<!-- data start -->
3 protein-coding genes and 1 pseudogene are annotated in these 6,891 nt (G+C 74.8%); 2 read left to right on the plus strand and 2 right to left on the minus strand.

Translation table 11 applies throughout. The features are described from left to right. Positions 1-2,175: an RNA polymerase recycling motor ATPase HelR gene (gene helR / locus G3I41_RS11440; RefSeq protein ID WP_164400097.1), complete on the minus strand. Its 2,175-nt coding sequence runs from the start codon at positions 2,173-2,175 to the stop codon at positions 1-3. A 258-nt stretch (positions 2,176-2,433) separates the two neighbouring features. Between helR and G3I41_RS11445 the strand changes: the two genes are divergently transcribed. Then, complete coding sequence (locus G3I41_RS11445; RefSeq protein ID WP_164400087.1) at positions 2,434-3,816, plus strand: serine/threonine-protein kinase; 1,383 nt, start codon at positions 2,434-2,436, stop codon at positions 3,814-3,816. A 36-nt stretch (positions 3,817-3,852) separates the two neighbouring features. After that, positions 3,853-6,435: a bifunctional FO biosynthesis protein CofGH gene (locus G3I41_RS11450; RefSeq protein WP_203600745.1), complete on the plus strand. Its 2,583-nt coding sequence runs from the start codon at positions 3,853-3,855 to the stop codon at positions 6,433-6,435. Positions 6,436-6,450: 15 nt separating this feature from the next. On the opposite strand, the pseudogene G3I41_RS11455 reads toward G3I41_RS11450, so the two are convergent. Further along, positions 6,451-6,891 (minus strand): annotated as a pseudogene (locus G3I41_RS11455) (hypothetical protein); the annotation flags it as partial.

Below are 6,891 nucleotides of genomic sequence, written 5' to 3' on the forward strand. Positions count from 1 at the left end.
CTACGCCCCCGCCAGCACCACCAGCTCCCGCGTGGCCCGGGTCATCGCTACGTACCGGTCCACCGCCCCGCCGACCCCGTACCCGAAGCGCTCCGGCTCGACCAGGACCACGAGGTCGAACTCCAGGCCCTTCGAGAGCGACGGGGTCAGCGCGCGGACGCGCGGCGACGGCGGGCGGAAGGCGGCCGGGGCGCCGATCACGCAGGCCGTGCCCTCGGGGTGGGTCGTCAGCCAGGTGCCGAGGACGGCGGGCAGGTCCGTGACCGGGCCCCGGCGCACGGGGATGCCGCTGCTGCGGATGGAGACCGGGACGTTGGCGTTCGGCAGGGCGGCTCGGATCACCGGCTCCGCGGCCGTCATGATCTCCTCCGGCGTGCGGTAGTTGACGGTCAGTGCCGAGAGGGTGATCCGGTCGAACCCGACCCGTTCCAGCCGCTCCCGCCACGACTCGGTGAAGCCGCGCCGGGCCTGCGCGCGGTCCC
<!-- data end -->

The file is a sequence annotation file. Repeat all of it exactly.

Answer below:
3 protein-coding genes and 1 pseudogene are annotated in these 6,891 nt (G+C 74.8%); 2 read left to right on the plus strand and 2 right to left on the minus strand.

Translation table 11 applies throughout. The features are described from left to right. Positions 1-2,175: an RNA polymerase recycling motor ATPase HelR gene (gene helR / locus G3I41_RS11440; RefSeq protein ID WP_164400097.1), complete on the minus strand. Its 2,175-nt coding sequence runs from the start codon at positions 2,173-2,175 to the stop codon at positions 1-3. A 258-nt stretch (positions 2,176-2,433) separates the two neighbouring features. Between helR and G3I41_RS11445 the strand changes: the two genes are divergently transcribed. Then, complete coding sequence (locus G3I41_RS11445; RefSeq protein ID WP_164400087.1) at positions 2,434-3,816, plus strand: serine/threonine-protein kinase; 1,383 nt, start codon at positions 2,434-2,436, stop codon at positions 3,814-3,816. A 36-nt stretch (positions 3,817-3,852) separates the two neighbouring features. After that, positions 3,853-6,435: a bifunctional FO biosynthesis protein CofGH gene (locus G3I41_RS11450; RefSeq protein WP_203600745.1), complete on the plus strand. Its 2,583-nt coding sequence runs from the start codon at positions 3,853-3,855 to the stop codon at positions 6,433-6,435. Positions 6,436-6,450: 15 nt separating this feature from the next. On the opposite strand, the pseudogene G3I41_RS11455 reads toward G3I41_RS11450, so the two are convergent. Further along, positions 6,451-6,891 (minus strand): annotated as a pseudogene (locus G3I41_RS11455) (hypothetical protein); the annotation flags it as partial.

Below are 6,891 nucleotides of genomic sequence, written 5' to 3' on the forward strand. Positions count from 1 at the left end.
CTACGCCCCCGCCAGCACCACCAGCTCCCGCGTGGCCCGGGTCATCGCTACGTACCGGTCCACCGCCCCGCCGACCCCGTACCCGAAGCGCTCCGGCTCGACCAGGACCACGAGGTCGAACTCCAGGCCCTTCGAGAGCGACGGGGTCAGCGCGCGGACGCGCGGCGACGGCGGGCGGAAGGCGGCCGGGGCGCCGATCACGCAGGCCGTGCCCTCGGGGTGGGTCGTCAGCCAGGTGCCGAGGACGGCGGGCAGGTCCGTGACCGGGCCCCGGCGCACGGGGATGCCGCTGCTGCGGATGGAGACCGGGACGTTGGCGTTCGGCAGGGCGGCTCGGATCACCGGCTCCGCGGCCGTCATGATCTCCTCCGGCGTGCGGTAGTTGACGGTCAGTGCCGAGAGGGTGATCCGGTCGAACCCGACCCGTTCCAGCCGCTCCCGCCACGACTCGGTGAAGCCGCGCCGGGCCTGCGCGCGGTCCC